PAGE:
This study was a part of a collaborative U.S./E.U. international research effort (Roadside Testing Assessment, ROSITA II) to assess illegal drug use among motor vehicle operators suspected of driving while under the influence of drugs and to evaluate the effectiveness of point-of-collection oral fluid drug detection technologies. A goal of the study was to assess commercial oral fluid drug testing devices for potential use in law enforcement. Ten devices were evaluated in the laboratory for their ability to meet manufacturers' claimed (and proposed) cutoff concentrations for the detection of amphetamine(s), cocaine/metabolite, opiates, cannabinoids, and benzodiazepines (2 devices). The field study portion of the research was conducted in major cities in the United States and Western Europe by teams of scientists working in collaboration with the local police. In Salt Lake City, Utah, the Drugwipe, Securetec, Ottobrunn, Germany (Securetec) oral fluids drug testing device was also evaluated in the field by testing suspected drug-impaired drivers. During the initial phase of the field study, 40 subjects were recruited. Drugwipe results were compared with laboratory-based immunoassay and mass spectrometry results and demonstrated that calculated sensitivities were between 75% and 100% depending on drug class. Specificities varied from 36% for cannabinoids to over 95% for opiates. During the second phase of the field study, 267 subjects were recruited. The Drugwipe sensitivities were 36.4%, 35.9%, 42.9%, and 7.7%, respectively, for amphetamine(s), cocaine, opiates, and cannabinoids. The Drugwipe specificities were 99.2%, 97.4%, 99.6%, and 99.6%, respectively, for amphetamine(s), cocaine, opiates, and cannabinoids. Drugwipe failed to meet the study criteria for acceptable device performance, required performance sensitivities, and specificities 90% or greater.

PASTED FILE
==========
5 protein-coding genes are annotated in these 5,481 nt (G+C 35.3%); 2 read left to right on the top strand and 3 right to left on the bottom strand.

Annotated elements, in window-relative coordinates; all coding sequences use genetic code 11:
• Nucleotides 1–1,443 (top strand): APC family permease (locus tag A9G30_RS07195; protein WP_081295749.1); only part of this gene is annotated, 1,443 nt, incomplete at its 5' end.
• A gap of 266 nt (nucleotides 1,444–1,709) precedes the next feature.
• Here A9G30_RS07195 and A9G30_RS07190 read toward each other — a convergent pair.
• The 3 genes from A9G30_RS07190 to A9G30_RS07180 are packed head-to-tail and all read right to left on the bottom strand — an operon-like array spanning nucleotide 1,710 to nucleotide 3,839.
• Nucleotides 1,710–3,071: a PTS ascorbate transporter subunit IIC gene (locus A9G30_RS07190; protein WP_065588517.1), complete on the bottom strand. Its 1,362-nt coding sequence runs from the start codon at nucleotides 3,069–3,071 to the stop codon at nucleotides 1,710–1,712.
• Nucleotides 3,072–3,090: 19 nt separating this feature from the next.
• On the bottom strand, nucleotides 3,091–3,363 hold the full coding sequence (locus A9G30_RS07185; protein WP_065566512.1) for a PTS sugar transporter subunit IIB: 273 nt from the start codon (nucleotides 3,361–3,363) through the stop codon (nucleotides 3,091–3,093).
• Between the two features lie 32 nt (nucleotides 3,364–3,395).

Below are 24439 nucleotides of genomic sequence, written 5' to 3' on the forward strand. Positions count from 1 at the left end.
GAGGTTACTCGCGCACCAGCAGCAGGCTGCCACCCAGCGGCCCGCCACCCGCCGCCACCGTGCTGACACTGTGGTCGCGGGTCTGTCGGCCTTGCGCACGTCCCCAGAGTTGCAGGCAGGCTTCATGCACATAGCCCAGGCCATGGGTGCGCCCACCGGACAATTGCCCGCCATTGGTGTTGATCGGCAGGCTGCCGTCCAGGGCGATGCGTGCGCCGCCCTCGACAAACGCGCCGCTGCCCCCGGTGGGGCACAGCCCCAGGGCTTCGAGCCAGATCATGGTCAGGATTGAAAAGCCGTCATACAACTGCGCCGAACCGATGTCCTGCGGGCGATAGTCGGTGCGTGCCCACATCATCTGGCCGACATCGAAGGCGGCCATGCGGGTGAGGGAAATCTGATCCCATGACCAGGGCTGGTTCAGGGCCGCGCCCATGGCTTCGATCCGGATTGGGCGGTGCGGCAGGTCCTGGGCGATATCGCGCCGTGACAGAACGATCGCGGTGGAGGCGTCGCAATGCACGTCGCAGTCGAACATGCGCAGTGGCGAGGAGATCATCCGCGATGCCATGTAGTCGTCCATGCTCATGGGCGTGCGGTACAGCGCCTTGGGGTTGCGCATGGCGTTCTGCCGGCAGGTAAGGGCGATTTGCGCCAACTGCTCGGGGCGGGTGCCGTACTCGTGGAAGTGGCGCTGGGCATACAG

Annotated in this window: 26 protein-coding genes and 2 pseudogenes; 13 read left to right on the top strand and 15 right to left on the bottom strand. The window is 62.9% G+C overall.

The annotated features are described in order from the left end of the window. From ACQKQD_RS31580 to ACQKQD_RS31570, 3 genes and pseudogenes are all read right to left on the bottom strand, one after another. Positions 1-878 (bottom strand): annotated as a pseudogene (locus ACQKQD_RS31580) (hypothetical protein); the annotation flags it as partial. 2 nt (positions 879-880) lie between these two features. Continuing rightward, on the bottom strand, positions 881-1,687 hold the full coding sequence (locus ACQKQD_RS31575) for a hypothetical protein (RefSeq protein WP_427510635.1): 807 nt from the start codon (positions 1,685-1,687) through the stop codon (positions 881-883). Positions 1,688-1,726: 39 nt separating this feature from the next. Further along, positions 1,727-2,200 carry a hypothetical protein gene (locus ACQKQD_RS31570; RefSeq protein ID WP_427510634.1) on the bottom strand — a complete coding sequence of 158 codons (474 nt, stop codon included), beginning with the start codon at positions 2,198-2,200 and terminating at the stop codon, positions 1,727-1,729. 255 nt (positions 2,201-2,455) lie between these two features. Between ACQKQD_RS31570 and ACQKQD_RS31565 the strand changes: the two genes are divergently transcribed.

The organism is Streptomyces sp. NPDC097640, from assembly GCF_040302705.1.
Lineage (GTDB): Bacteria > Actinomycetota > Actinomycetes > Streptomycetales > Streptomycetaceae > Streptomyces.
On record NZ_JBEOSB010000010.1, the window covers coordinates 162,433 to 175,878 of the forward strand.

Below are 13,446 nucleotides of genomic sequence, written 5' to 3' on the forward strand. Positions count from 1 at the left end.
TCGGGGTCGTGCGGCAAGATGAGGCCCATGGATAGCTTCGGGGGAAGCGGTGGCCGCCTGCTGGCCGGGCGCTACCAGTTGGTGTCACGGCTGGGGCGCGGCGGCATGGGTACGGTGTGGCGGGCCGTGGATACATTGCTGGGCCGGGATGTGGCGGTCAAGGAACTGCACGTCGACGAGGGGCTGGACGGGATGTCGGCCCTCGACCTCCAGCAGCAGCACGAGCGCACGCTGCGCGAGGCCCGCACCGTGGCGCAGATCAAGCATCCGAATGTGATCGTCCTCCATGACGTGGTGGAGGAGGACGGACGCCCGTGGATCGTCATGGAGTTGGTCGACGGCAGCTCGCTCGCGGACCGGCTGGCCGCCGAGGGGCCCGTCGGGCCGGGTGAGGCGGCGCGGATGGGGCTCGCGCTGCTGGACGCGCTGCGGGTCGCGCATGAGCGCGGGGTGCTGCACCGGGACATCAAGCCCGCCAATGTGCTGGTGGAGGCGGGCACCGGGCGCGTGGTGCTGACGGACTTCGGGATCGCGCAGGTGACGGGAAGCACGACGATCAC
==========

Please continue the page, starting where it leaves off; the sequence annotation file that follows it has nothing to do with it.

From the *Research and Development, Ameritox, LTD, Midland, TX; †The Walsh Group PA, Bethesda, MD; and ‡Institute of Legal Medicine, University of Santiago de Compostela, Santiago de Compostela, Spain.
Received for publication October 3, 2007; accepted January 8, 2007.
This research was sponsored in part by a 2005 National Institute on Drug Abuse INVEST Fellowship award to Dr. Quintela and by the Office of National Drug Control Policy, The National Institute on Drug Abuse, and The National Highway Traffic Safety Administration.
Reprints: Dennis J. Crouch, MBA, Director of Research and Development, Ameritox, LTD, 3510 North A Street, Building B, Suite 200, Midland, TX 79705 (e-mail: firstname.lastname@example.org).